"At a summer camp in Colorado's Royal Gorge National Park, young Danny Lambert suffers a severe asthma attack after running in a race. Terrified by nurse Emily Evans’ attempt to give him an injection, Danny runs away and is found the next day by a passing stranger. The man, Jerry Barker, claims that he heard about Danny’s disappearance on the radio and takes him to an abandoned fire lookout tower, which he says will be a safe place for the still-ailing boy to wait while he goes for help. Meanwhile, at the park’s headquarters, Chief Ranger Will Erickson attempts to calm Danny’s hysterical father, wealthy businessman Robertson Lambert. Lambert visits the park’s restaurant and there receives a call from Barker, who has already left a note for him that Danny has been kidnapped but will be released for a $200,000 ransom. Lambert agrees to Barker’s terms and promises not to tell the authorities, and later, finds Danny’s jacket in his car, along with instructions about dropping off the ransom money the following morning. When Barker returns to the lookout tower, he discovers that Danny had wandered outside, and the decrepit railing gave way, causing Danny to fall to his death. Barker cold-bloodedly tosses Danny’s body into the gorge, and the next day, Lambert, as instructed, gives the money to a passing, uninvolved motorcyclist, who leaves it at the pre-arranged spot. That afternoon, Lambert, frantic that Danny has not been returned, tells Erickson about the kidnapping, and the ranger calls the FBI. Special Agent James Madden is sent to investigate, while the rangers continue to interrogate tourists leaving the park. When an unregistered pistol is found in a truck belonging to a man named Hanson, the man is brought in for questioning, and his story that he was fishing at a particular lake heightens Erickson’s suspicion because there are no fish in that lake. After a small amount of the ransom money is found in the truck, the FBI in Washington discovers that the man is actually Barker, a wanted extortionist. Despite Madden’s certainty that Barker kidnapped and killed Danny, Barker claims that he merely found the lost boy and took advantage of the situation by demanding money from Lambert. Without either Danny’s body or the rest of the ransom money as proof, Barker is convicted only of extortion, and is sentenced to one to five years at Cascabel Island Prison in the Gulf of California."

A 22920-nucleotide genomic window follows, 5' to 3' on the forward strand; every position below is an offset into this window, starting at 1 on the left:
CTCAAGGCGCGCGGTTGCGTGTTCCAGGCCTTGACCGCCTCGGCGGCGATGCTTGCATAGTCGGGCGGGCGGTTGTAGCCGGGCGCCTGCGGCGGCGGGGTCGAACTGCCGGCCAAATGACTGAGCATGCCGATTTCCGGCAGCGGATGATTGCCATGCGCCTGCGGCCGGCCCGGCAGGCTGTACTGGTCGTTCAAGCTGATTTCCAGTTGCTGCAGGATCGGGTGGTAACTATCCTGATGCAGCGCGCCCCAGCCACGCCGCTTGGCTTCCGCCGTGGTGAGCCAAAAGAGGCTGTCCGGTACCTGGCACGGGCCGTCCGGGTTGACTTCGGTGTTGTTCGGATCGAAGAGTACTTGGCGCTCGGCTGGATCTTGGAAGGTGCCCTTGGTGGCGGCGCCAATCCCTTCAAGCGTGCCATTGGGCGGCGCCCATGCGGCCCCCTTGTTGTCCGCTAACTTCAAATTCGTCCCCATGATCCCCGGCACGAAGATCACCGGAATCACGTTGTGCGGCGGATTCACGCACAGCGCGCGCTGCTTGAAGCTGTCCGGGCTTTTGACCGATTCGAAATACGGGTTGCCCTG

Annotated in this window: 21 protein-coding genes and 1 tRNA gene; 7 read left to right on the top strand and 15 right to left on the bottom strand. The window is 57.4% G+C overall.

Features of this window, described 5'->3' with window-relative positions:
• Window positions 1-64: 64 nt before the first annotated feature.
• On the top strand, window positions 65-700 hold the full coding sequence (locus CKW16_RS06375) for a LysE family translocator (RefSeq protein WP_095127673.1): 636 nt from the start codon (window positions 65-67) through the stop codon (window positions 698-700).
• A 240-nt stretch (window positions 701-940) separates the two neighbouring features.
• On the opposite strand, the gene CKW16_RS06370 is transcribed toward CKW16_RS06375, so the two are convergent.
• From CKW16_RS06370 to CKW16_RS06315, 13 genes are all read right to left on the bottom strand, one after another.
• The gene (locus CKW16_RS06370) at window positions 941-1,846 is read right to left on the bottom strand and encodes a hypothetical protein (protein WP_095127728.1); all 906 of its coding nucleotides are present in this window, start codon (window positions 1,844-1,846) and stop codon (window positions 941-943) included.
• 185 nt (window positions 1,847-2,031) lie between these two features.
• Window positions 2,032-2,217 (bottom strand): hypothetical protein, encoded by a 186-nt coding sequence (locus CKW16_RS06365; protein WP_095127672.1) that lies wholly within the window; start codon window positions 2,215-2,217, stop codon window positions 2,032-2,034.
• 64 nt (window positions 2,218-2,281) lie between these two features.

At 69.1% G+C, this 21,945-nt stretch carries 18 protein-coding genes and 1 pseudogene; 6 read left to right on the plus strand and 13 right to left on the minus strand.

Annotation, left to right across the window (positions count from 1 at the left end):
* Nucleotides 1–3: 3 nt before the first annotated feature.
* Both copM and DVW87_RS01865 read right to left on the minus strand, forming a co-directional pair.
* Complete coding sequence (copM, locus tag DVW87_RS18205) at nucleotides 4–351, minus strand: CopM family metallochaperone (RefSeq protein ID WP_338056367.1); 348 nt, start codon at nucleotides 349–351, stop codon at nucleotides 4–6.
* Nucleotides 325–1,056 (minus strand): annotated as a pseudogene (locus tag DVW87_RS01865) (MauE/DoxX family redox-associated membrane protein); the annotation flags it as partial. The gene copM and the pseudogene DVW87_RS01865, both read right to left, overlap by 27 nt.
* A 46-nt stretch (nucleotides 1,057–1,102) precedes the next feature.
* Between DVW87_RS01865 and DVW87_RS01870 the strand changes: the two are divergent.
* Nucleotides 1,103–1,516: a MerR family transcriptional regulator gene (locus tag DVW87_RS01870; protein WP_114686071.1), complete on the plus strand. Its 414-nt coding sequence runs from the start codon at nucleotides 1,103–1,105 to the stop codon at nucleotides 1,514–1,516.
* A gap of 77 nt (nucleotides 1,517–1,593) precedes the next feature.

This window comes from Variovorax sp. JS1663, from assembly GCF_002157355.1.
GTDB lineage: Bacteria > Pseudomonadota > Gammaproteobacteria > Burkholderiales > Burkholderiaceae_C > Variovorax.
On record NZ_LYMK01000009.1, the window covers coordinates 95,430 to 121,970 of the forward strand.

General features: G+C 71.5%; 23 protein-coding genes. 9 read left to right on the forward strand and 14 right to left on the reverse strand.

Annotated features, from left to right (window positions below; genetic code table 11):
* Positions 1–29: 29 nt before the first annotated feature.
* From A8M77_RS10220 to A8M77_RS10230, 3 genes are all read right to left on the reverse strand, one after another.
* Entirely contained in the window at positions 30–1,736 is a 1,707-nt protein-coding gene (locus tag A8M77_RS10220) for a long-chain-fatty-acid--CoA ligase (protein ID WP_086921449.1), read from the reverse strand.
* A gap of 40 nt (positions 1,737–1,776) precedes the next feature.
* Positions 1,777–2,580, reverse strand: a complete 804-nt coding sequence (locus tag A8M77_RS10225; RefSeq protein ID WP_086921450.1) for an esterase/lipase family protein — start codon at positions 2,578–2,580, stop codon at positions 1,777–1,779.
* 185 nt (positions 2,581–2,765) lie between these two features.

And this is only the first half of the movie. The second half of the movie involves Barker and his cellmates Lon Chaney, Jr., Charles Bronson, and William Talman (of "Perry Mason" and THE HITCH-HIKER). You see, they all want a piece of Barker's $200,000, so they're going to break him out, whether he wants to or not. And suddenly it's a prison break film. That's the problem with this film, is that it doesn't have an identity, or it changes identity often. The film starts out from Danny's point-of-view, then moves to Barker's, and then to Madden's, utilizing a voice-over that details the progress of the investigation. It is, at different times, a kidnap film, a federal agent story, a prison film, a prison break film, and a heist movie. but all of this confusion is not germaine to whether or not the film is noir. Does it take us into the psyche of a criminal and detail his journey from light to dark? No. Which is not always the "kiss of death," look at CROSSFIRE, for instance. But while that film transcends the genre by showing us American society as the noir protagonist, this film falls into a pretty standard crime film where the good guys win through hard work and smarts. Entertaining, especially with the cast in prison, but ultimately...
Judgment: Not Noir